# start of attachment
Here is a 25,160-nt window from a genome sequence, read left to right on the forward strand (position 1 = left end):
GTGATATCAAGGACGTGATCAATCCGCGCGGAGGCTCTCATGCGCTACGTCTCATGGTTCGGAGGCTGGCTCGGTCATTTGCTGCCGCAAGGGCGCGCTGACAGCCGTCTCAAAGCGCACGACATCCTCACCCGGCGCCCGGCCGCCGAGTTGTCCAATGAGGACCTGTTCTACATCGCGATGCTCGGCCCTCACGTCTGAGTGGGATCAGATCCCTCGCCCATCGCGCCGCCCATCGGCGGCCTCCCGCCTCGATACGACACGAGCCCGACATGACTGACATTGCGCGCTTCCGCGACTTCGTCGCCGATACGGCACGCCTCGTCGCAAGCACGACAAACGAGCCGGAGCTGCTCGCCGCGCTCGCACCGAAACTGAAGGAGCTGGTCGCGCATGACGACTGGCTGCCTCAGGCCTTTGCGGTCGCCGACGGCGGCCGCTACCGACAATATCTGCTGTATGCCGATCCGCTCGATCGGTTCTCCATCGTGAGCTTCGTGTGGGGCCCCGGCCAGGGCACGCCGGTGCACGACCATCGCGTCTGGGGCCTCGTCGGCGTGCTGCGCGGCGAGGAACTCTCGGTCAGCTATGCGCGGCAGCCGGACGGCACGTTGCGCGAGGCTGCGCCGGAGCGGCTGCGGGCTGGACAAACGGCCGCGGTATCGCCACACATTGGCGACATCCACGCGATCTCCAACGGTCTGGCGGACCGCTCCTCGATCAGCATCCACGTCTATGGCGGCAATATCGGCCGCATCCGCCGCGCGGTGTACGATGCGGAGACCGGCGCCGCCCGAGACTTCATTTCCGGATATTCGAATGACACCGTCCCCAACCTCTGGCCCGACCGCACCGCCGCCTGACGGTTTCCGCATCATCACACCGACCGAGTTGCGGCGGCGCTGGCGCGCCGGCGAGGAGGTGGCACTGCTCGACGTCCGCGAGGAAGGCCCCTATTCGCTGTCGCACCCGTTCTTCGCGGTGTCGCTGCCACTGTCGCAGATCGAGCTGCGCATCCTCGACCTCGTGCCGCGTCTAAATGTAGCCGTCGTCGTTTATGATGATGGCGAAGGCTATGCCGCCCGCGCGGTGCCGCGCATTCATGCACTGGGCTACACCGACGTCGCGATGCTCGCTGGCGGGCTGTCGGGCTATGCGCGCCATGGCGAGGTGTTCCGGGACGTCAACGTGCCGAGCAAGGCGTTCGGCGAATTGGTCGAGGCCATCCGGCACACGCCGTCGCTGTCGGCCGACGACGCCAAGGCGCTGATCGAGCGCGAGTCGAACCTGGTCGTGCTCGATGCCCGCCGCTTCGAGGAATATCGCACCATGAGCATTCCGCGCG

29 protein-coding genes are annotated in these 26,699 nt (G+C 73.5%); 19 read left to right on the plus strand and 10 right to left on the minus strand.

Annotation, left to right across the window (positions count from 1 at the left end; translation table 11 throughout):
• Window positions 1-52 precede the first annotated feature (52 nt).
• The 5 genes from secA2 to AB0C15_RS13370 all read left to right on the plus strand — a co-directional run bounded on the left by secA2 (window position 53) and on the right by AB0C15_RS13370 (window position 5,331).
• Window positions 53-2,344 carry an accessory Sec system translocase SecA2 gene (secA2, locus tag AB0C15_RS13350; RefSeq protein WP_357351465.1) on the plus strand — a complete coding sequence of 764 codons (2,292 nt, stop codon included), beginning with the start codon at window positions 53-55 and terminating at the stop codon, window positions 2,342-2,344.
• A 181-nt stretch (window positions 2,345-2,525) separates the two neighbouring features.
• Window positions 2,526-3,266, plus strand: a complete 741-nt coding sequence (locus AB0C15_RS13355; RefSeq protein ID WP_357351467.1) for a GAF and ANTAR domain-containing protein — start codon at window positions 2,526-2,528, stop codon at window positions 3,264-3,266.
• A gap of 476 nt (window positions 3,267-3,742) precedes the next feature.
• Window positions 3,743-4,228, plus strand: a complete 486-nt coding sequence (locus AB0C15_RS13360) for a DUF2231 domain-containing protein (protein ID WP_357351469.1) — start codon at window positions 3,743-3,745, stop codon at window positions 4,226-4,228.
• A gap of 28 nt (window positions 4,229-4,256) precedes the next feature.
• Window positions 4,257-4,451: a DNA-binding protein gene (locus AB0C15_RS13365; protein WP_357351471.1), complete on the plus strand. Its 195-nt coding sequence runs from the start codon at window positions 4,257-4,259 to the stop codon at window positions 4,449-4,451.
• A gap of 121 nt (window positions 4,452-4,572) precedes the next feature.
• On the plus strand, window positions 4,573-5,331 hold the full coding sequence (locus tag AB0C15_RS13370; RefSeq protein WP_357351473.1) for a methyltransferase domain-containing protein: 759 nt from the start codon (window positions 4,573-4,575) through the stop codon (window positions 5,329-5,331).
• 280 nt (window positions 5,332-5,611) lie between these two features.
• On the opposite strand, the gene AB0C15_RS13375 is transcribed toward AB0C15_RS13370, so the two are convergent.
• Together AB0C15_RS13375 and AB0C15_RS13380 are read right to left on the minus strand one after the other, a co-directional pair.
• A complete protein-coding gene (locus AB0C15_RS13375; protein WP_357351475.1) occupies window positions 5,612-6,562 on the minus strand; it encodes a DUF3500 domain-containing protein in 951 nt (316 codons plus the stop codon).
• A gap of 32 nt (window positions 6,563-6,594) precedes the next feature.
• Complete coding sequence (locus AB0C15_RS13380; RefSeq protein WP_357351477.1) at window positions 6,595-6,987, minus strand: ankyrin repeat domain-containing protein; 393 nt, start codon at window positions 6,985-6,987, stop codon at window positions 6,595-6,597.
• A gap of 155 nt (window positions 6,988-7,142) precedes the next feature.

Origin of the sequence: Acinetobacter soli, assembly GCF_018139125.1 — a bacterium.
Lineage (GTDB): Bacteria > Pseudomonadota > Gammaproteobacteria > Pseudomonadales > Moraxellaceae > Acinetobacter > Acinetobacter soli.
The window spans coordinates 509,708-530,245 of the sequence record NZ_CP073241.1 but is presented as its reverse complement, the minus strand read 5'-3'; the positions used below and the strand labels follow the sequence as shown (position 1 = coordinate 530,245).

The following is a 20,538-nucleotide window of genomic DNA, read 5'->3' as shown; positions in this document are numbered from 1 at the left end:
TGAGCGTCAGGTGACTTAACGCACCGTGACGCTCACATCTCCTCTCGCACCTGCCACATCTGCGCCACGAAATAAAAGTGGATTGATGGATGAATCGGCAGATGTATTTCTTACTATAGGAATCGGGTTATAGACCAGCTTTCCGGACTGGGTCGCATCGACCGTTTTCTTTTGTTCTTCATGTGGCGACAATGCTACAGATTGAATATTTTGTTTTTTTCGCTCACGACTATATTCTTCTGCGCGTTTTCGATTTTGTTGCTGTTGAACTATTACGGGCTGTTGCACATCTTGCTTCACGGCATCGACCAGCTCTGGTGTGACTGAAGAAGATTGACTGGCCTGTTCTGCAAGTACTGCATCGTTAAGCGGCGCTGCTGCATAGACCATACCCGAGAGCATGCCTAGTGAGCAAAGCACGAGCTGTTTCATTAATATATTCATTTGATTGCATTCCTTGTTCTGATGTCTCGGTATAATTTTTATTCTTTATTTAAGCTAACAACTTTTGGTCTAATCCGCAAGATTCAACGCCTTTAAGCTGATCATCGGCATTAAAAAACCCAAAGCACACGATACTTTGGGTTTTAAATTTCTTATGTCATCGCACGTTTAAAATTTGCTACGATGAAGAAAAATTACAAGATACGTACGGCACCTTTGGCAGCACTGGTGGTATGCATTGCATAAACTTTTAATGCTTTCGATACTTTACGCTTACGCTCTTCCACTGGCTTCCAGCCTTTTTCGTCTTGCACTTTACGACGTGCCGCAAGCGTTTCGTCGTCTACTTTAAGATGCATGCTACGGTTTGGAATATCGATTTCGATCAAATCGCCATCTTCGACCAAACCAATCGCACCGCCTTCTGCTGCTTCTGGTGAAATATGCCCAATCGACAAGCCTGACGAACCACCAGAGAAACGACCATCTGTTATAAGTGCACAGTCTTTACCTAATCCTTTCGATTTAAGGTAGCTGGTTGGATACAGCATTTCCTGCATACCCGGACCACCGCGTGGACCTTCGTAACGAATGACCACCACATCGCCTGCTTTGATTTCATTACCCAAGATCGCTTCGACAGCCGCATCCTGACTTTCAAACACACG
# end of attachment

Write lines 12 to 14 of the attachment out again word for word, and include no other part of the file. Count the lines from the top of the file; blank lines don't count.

• A gap of 28 nt (window positions 4,229-4,256) precedes the next feature.
• Window positions 4,257-4,451: a DNA-binding protein gene (locus AB0C15_RS13365; protein WP_357351471.1), complete on the plus strand. Its 195-nt coding sequence runs from the start codon at window positions 4,257-4,259 to the stop codon at window positions 4,449-4,451.
• A gap of 121 nt (window positions 4,452-4,572) precedes the next feature.